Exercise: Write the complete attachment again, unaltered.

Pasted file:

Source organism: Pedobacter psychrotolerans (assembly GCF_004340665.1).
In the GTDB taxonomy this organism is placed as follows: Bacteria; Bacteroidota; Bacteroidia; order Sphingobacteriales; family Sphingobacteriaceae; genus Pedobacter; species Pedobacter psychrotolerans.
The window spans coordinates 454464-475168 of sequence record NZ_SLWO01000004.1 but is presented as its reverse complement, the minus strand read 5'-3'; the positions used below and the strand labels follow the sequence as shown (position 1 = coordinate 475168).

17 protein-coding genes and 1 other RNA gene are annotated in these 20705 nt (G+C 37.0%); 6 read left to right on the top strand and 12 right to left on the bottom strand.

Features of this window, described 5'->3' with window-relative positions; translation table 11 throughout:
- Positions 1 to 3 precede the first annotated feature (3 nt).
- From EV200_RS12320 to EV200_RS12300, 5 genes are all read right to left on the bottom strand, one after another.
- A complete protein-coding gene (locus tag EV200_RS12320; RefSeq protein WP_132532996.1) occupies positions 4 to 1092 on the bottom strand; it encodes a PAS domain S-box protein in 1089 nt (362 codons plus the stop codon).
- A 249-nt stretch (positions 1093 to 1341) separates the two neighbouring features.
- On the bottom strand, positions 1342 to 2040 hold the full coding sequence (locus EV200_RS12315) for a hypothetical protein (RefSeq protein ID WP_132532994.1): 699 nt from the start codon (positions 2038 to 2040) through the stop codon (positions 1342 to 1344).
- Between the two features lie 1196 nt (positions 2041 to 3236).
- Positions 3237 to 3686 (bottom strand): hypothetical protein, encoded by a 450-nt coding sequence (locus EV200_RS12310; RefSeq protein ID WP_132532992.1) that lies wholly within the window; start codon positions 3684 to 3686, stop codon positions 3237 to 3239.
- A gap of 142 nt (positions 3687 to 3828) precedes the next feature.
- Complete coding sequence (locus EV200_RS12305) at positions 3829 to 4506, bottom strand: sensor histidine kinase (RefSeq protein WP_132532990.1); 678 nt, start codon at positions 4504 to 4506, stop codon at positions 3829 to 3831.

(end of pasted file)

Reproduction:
Source organism: Pedobacter psychrotolerans (assembly GCF_004340665.1).
In the GTDB taxonomy this organism is placed as follows: Bacteria; Bacteroidota; Bacteroidia; order Sphingobacteriales; family Sphingobacteriaceae; genus Pedobacter; species Pedobacter psychrotolerans.
The window spans coordinates 454464-475168 of sequence record NZ_SLWO01000004.1 but is presented as its reverse complement, the minus strand read 5'-3'; the positions used below and the strand labels follow the sequence as shown (position 1 = coordinate 475168).

17 protein-coding genes and 1 other RNA gene are annotated in these 20705 nt (G+C 37.0%); 6 read left to right on the top strand and 12 right to left on the bottom strand.

Features of this window, described 5'->3' with window-relative positions; translation table 11 throughout:
- Positions 1 to 3 precede the first annotated feature (3 nt).
- From EV200_RS12320 to EV200_RS12300, 5 genes are all read right to left on the bottom strand, one after another.
- A complete protein-coding gene (locus tag EV200_RS12320; RefSeq protein WP_132532996.1) occupies positions 4 to 1092 on the bottom strand; it encodes a PAS domain S-box protein in 1089 nt (362 codons plus the stop codon).
- A 249-nt stretch (positions 1093 to 1341) separates the two neighbouring features.
- On the bottom strand, positions 1342 to 2040 hold the full coding sequence (locus EV200_RS12315) for a hypothetical protein (RefSeq protein ID WP_132532994.1): 699 nt from the start codon (positions 2038 to 2040) through the stop codon (positions 1342 to 1344).
- Between the two features lie 1196 nt (positions 2041 to 3236).
- Positions 3237 to 3686 (bottom strand): hypothetical protein, encoded by a 450-nt coding sequence (locus EV200_RS12310; RefSeq protein ID WP_132532992.1) that lies wholly within the window; start codon positions 3684 to 3686, stop codon positions 3237 to 3239.
- A gap of 142 nt (positions 3687 to 3828) precedes the next feature.
- Complete coding sequence (locus EV200_RS12305) at positions 3829 to 4506, bottom strand: sensor histidine kinase (RefSeq protein WP_132532990.1); 678 nt, start codon at positions 4504 to 4506, stop codon at positions 3829 to 3831.